Scientists have found two new species of fungi in the Capital Region of Denmark that eat up two Danish fly species from the inside over a period of time. Through this the fungi manages to turn its host in a zombie-like state till it meets its end.
A study has been conducted by researchers from the University of Copenhagen and the Natural History Museum of Denmark, which highlights two new species of fungi: Strongwellsea tigrinae and Strongwellsea acerosa. Upon infection, the fungi eat up their host from the inside, creating a large hole in their abdomen.
The parasite feeds off from its host like this for days until the fly finally dies. During this infection the fungi releases its spores into the air from within the abdomen hole.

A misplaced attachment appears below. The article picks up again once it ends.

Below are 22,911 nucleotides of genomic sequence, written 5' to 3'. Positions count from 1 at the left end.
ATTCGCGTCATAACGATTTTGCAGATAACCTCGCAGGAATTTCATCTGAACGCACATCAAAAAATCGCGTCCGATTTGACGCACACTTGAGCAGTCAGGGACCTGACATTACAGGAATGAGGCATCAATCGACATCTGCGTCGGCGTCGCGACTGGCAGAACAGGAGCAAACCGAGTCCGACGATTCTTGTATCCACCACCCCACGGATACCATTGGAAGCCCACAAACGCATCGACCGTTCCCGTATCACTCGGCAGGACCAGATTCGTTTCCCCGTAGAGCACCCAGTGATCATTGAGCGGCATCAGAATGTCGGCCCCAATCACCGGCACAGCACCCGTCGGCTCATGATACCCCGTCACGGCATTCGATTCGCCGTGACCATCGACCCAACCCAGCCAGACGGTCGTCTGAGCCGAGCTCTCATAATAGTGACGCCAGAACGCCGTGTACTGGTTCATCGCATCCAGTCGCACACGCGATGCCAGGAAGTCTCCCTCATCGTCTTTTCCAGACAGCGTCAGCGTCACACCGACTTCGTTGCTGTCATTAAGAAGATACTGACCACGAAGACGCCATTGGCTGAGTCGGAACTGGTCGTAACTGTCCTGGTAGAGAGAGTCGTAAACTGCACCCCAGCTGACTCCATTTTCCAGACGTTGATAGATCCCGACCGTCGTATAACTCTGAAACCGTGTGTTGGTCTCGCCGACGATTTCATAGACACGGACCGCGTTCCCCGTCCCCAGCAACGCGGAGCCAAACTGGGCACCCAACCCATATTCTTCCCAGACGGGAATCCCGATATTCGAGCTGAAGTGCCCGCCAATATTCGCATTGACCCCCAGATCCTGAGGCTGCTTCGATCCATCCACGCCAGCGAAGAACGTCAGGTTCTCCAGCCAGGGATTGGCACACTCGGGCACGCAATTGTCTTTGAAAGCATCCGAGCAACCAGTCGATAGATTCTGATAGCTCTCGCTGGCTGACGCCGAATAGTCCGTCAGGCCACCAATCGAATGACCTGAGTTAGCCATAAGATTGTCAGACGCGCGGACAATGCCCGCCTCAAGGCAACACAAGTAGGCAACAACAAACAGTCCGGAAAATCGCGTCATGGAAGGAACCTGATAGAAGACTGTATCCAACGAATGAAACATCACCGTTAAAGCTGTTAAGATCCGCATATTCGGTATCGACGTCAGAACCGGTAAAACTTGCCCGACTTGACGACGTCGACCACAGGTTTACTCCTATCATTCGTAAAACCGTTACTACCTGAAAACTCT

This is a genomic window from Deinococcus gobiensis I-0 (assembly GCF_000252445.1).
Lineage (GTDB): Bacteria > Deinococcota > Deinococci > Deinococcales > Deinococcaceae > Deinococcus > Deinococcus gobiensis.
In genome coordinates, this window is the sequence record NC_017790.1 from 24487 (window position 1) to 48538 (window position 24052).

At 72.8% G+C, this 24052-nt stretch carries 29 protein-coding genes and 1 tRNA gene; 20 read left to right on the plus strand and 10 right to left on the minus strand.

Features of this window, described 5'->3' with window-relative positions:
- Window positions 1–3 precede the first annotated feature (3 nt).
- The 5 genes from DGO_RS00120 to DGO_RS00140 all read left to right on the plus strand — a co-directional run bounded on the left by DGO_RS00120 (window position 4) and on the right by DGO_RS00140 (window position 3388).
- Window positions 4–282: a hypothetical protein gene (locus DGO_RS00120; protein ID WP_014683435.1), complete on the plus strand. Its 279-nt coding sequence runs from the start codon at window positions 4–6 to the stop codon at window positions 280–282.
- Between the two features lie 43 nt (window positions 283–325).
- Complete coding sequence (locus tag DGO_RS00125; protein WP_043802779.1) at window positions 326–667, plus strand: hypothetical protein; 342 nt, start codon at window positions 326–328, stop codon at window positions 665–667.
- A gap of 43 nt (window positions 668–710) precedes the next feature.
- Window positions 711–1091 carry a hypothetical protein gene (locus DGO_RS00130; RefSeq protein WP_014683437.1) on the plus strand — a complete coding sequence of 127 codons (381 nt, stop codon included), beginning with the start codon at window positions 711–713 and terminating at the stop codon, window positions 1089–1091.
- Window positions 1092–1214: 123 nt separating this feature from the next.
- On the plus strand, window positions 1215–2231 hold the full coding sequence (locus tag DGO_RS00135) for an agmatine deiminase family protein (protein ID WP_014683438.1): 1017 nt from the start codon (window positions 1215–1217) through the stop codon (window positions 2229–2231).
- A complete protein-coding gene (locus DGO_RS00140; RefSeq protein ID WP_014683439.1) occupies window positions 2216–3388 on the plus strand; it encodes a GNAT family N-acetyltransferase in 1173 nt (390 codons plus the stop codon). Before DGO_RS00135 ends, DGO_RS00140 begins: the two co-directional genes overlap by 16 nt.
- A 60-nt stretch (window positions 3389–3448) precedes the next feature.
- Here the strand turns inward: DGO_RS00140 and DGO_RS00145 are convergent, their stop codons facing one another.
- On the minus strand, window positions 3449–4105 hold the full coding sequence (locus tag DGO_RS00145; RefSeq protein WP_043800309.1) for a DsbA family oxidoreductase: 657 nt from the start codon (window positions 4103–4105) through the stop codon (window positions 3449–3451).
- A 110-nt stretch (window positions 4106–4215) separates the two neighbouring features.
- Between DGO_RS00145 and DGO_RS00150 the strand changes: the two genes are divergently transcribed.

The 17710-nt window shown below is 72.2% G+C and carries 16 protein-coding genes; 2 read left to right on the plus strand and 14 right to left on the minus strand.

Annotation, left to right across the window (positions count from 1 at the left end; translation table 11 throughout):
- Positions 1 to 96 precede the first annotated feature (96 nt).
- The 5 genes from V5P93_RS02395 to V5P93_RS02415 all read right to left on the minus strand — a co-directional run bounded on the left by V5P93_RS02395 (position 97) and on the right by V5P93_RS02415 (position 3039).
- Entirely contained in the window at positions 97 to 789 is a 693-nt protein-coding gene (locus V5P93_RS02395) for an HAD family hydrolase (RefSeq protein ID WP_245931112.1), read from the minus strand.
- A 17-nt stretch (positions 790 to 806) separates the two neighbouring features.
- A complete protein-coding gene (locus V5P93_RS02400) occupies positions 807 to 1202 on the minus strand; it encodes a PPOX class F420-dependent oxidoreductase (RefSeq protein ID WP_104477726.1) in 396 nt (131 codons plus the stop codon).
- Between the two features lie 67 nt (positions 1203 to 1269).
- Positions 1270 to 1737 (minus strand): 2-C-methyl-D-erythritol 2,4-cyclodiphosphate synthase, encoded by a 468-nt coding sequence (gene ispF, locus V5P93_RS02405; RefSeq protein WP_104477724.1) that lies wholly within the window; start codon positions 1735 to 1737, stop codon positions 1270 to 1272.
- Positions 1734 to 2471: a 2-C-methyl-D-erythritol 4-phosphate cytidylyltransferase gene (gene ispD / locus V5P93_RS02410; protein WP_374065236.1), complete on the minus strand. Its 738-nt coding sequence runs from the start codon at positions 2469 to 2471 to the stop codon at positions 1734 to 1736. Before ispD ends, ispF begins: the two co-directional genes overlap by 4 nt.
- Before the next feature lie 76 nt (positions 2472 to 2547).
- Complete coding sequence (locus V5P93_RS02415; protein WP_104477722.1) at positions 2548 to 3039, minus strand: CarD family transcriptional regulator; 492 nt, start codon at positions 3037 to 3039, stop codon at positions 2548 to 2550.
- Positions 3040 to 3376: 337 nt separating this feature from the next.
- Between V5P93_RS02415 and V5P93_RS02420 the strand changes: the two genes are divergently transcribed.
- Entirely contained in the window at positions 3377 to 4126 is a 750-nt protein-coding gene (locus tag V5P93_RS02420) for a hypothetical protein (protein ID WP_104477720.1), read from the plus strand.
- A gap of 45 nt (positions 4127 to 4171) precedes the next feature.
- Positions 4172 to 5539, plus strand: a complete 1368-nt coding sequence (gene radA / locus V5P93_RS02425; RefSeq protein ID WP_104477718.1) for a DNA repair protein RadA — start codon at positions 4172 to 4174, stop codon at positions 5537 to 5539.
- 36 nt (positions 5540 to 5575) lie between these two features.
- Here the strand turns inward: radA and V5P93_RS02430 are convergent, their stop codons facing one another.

“It is fascinating how the life cycles of these fungi are so well adapted to the lives of the flies they target,” says Professor Jørgen Eilenberg of the Department of Plant and Environmental Sciences as quoted in a university release. “In and of itself, this mapping of new and unknown biodiversity is valuable. But at the same time, this is basic new knowledge that can serve as a basis for experimental studies of infection pathways and the bioactive substances involved.”